A high-profile plastics university being built in India is losing a small part of its campus to the country's first high-speed rail line, but the long-delayed school is pushing ahead, according to a key backer.
The Plastindia International University, which has a curriculum development partnership with the University of Massachusetts at Lowell, is losing 5 acres of its 35-acre campus to a bullet train line between Mumbai and Ahmedabad, according to Arvind Mehta, PIU's immediate past president.
Mehta said PIU's plans called for one or two buildings on those 5 acres, but design changes can be made.
The government of Gujarat state is providing "good financial terms" of compensation to the school, said Mehta, a longtime leader of India's plastics trade groups and executive in the country's masterbatch industry.
"The project may take a little more time and may be delayed," Mehta said, noting that PIU and industry officials have told Gujarat officials they had been targeting a March startup.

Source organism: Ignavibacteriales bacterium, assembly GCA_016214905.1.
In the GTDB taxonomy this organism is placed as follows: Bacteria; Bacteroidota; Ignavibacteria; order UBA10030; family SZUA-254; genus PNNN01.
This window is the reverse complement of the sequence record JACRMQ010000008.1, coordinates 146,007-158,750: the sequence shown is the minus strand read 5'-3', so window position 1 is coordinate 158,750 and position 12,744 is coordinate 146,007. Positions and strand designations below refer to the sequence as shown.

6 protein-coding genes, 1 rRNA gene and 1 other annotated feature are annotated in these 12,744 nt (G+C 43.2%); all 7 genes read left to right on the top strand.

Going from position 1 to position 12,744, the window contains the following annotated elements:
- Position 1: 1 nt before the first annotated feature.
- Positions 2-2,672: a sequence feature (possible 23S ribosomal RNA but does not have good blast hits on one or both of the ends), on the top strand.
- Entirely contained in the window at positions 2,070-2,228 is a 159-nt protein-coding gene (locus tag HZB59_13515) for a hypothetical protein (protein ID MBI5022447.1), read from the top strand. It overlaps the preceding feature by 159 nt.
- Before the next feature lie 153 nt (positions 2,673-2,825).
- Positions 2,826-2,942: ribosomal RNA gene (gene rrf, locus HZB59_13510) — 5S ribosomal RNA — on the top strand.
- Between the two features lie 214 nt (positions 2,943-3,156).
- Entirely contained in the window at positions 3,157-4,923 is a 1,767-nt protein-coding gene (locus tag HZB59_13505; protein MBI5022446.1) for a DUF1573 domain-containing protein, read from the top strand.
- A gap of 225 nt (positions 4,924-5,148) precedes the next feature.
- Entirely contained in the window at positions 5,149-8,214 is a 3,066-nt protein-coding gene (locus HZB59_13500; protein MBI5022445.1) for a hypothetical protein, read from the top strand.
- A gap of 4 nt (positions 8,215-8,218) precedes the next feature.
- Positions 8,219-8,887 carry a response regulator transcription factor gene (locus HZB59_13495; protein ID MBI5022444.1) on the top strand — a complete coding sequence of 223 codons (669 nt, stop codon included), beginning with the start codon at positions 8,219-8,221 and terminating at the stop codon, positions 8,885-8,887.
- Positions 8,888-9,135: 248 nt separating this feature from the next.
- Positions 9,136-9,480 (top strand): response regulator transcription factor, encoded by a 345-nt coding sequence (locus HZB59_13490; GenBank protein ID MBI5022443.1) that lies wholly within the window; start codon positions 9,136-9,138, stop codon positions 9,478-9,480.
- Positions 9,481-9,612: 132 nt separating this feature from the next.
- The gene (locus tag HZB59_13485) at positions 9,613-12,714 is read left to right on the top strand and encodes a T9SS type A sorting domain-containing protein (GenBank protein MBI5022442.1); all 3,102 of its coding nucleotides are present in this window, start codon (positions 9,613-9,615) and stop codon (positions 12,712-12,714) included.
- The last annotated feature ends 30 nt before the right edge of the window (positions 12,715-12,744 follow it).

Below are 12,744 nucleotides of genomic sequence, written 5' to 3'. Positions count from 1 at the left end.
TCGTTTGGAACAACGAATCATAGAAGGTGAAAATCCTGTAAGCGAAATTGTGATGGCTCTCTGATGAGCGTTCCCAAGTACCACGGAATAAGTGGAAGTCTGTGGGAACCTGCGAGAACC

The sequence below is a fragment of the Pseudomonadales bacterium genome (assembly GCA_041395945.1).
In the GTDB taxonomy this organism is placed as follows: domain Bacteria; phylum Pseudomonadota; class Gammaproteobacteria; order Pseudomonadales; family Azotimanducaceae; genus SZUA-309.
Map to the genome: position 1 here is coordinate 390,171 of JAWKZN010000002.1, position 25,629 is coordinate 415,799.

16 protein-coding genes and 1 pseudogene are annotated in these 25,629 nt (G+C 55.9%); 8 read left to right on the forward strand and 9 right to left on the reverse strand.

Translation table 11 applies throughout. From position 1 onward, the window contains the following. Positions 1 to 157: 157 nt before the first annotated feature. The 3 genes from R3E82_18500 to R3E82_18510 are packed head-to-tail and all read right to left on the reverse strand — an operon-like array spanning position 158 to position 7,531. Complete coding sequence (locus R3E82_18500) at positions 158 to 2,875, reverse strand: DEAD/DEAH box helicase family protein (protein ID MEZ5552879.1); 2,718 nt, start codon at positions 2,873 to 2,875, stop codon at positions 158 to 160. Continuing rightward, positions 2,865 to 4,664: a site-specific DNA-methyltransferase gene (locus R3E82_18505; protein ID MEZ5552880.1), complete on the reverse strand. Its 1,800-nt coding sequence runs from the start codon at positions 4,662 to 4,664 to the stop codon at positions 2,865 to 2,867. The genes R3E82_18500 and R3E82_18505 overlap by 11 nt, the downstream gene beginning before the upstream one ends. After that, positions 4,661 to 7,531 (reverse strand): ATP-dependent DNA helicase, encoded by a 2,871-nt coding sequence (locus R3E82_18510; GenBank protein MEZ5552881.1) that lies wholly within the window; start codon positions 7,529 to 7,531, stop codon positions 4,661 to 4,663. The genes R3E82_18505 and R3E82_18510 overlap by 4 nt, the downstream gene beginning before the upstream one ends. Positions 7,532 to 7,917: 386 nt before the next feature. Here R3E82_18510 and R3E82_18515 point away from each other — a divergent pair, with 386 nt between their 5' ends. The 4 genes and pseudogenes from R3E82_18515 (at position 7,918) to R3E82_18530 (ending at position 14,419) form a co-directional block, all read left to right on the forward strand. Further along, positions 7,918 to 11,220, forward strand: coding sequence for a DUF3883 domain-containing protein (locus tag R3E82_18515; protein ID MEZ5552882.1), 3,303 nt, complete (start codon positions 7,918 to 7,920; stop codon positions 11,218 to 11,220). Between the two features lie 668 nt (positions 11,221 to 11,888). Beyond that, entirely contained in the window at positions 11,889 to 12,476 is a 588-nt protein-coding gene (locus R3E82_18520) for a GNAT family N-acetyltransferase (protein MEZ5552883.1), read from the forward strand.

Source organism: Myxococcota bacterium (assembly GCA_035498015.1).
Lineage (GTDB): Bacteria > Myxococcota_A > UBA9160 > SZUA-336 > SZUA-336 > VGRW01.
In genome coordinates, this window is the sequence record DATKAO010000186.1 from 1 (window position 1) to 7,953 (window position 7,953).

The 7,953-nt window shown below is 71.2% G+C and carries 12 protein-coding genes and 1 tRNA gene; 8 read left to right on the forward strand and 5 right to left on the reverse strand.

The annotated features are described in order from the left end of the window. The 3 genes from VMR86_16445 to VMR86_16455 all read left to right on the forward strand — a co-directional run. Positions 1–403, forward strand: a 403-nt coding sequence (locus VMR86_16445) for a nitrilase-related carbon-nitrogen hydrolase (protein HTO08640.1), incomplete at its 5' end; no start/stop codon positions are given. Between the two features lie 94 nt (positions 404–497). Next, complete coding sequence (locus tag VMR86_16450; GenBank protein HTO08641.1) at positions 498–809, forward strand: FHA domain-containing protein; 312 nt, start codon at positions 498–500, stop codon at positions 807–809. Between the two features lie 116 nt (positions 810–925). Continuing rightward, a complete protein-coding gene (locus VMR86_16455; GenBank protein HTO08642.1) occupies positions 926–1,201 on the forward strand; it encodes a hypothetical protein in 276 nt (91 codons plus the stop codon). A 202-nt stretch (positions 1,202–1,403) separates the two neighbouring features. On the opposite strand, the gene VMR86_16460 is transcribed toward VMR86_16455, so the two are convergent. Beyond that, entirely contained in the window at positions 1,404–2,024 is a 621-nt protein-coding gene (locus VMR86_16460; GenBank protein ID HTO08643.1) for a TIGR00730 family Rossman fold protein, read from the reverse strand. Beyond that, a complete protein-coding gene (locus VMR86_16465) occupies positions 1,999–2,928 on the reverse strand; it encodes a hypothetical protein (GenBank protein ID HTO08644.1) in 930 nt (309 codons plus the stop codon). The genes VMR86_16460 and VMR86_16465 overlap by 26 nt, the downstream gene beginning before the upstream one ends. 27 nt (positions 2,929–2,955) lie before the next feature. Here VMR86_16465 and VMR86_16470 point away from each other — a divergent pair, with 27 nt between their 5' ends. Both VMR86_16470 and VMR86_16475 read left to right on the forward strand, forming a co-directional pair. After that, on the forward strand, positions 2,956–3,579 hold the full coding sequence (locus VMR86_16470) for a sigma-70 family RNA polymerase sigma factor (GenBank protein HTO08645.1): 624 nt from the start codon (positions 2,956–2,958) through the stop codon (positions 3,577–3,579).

The $30 million project was launched in 2012 at a ceremony at the Plastindia trade show in New Delhi, attended by officials from plastics programs at U-Mass Lowell and the University of Wisconsin.
At the time, industry officials said they hoped the first phase of the campus in the city of Vapi would open in 2014 or 2015, but the project has run into challenges.
Lowell signed a formal agreement with PIU in 2016, and a 2018 statement from the Massachusetts university said they had hoped to start undergraduate courses at PIU in fall 2019 and eventually educate 1,200 students a year.